Otaku USA Magazine
The Black Mages III: Darkness and Starlight

Label: Universal Japan
Available: Now (import)

If you ask me, one of the very best things in this wild world is video game music, from the beeps and boops of the NES days to the complex orchestration of a modern title like Heavenly Sword. Not everyone can sit around and listen to chiptunes without their ears bleeding, though, which is probably one of the chief reasons behind everyone’s love for legendary Final Fantasy composer Nobuo Uematsu. Even when his compositions were restrained by technology, they rose high above what players were used to at the time.

Technology didn’t restrain him for long. The MIDI score of Final Fantasy VII still plays in many a fan’s mind on a daily basis, and as each subsequent title was released (prior to Uematsu joining FF creator Hironobu Sakaguchi in his new studio, Mistwalker), the soundtracks continued to boom in quality and became more and more layered. In 2003, Uematsu did what many game music enthusiasts long to do themselves: he started a rock band to play arranged versions of his very own music.

Maybe this shows how dedicated the man is to his craft, or maybe it just shows how awesome his songs are. Either way, it’s been five years, and now we’re getting hit with the band’s third studio album, Darkness and Starlight. Right off the bat, this album is noticeably different from the two preceding it. The first, a self-titled release, was almost like a pure sonic experiment, and it saw the group’s members-most of which have been working as composers and arrangers at Square Enix themselves-exclusively playing battle music from various entries in the series.

The follow-up, The Skies Above, began to sway more toward where we are now. The Mission Statement of the whole thing still rang true-prog-metal takes on some of the more prominent Final Fantasy tracks-but the group branched out beyond battle music, got rid of the programmed drum loops, and even incorporated vocals in a few tracks. As epic as all of this was, Darkness and Starlight trumps both of their previous efforts.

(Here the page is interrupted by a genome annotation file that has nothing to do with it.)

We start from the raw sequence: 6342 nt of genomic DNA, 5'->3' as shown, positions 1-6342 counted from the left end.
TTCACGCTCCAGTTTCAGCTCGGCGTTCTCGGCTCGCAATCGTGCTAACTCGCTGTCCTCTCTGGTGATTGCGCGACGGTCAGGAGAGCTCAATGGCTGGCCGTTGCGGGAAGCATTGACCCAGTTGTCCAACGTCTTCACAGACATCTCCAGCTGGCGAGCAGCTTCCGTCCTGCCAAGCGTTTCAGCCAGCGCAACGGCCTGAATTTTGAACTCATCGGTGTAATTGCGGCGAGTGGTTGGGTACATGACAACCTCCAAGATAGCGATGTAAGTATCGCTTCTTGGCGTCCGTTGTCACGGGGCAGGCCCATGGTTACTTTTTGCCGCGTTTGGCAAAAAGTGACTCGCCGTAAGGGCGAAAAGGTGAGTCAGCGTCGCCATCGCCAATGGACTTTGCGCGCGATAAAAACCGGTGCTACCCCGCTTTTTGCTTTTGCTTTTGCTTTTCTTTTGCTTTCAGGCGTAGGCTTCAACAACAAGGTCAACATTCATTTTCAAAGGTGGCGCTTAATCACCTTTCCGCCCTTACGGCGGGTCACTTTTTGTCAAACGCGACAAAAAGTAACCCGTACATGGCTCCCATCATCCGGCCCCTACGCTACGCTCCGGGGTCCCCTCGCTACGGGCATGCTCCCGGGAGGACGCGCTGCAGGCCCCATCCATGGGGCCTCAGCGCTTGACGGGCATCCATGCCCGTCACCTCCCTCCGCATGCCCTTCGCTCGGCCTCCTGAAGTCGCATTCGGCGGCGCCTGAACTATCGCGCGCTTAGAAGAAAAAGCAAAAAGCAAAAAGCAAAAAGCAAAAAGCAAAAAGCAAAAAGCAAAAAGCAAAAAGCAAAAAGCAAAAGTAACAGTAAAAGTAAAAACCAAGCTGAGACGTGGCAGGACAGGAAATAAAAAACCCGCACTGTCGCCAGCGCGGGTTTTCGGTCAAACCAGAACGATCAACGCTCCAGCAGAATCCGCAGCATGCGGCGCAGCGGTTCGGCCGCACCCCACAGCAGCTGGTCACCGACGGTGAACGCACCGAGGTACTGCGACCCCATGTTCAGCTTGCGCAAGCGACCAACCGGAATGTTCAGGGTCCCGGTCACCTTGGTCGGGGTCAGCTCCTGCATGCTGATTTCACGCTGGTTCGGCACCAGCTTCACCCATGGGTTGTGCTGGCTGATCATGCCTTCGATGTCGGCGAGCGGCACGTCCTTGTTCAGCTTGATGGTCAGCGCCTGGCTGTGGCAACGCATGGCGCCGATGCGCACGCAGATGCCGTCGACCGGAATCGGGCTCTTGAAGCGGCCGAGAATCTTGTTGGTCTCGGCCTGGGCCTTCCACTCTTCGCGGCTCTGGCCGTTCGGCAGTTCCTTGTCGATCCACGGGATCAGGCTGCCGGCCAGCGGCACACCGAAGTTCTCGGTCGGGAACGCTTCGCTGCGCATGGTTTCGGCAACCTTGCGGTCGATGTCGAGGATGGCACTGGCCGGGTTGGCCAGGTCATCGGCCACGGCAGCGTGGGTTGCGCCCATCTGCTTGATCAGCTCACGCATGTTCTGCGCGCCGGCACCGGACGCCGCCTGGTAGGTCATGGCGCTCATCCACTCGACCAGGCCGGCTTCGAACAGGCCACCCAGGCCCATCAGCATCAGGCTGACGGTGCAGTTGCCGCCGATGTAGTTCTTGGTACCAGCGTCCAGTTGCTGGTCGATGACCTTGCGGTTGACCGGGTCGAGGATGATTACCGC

The CD opens with the first song you hear in 1997’s Final Fantasy VII, setting the stage for nine more tracks that are almost all equally as explosive. One of the first standouts past the intro is “Assault of the Silver Dragon” from Final Fantasy IX. The wailing guitars meld perfectly with some seriously sinister keyboard work to bring what was already a great song to a whole new level.

The tone of the rest of the album stays along these lines, fierce and exciting, all building up to a fifteen-minute rendition of Final Fantasy VI‘s legendary opera scene with “Darkness and Starlight (The Dream Oath: Maria and Draco).” This may not be a track that I could listen to over and over, both due to its length and its inherent eccentricity, but it’s a pretty amazing composition in its own right, and it’s fun to hear real voices belting out the opera scenes that no longer sound like garbled tin-can caterwauling.

Hardcore FF fans are already all over this, I’m sure. It’s hard to say whether or not it will hold the interest of those unfamiliar with the original music, though. On one hand, it’s very dependent on one’s love for the series and, most importantly, Uematsu’s work. However, all of the songs sound fantastic and will likely satisfy anyone else interested in the genre, as well. If you’re into Final Fantasy and you’re still not convinced, check out the track listing below:

1. Opening – Bombing Mission (from FINAL FANTASY VII)
2. Neo EXDEATH (from FINAL FANTASY V The Final Battle)
3. The Extreme (from FINAL FANTASY VIII)
4. Assault of the Silver Dragon (from FINAL FANTASY IX)
5. KURAYAMINOKUMO (from FINAL FANTASY III This is the Last Battle)
6. Distant Worlds (from FINAL FANTASY XI)
7. Premonition (from FINAL FANTASY VIII)
8. Grand Cross (from FINAL FANTASY IX Final Battle)
9. Darkness and Starlight (from FINAL FANTASY VI Opera-Maria and Draco)
10. LIFE ~ in memory of KEITEN ~ (original compostition)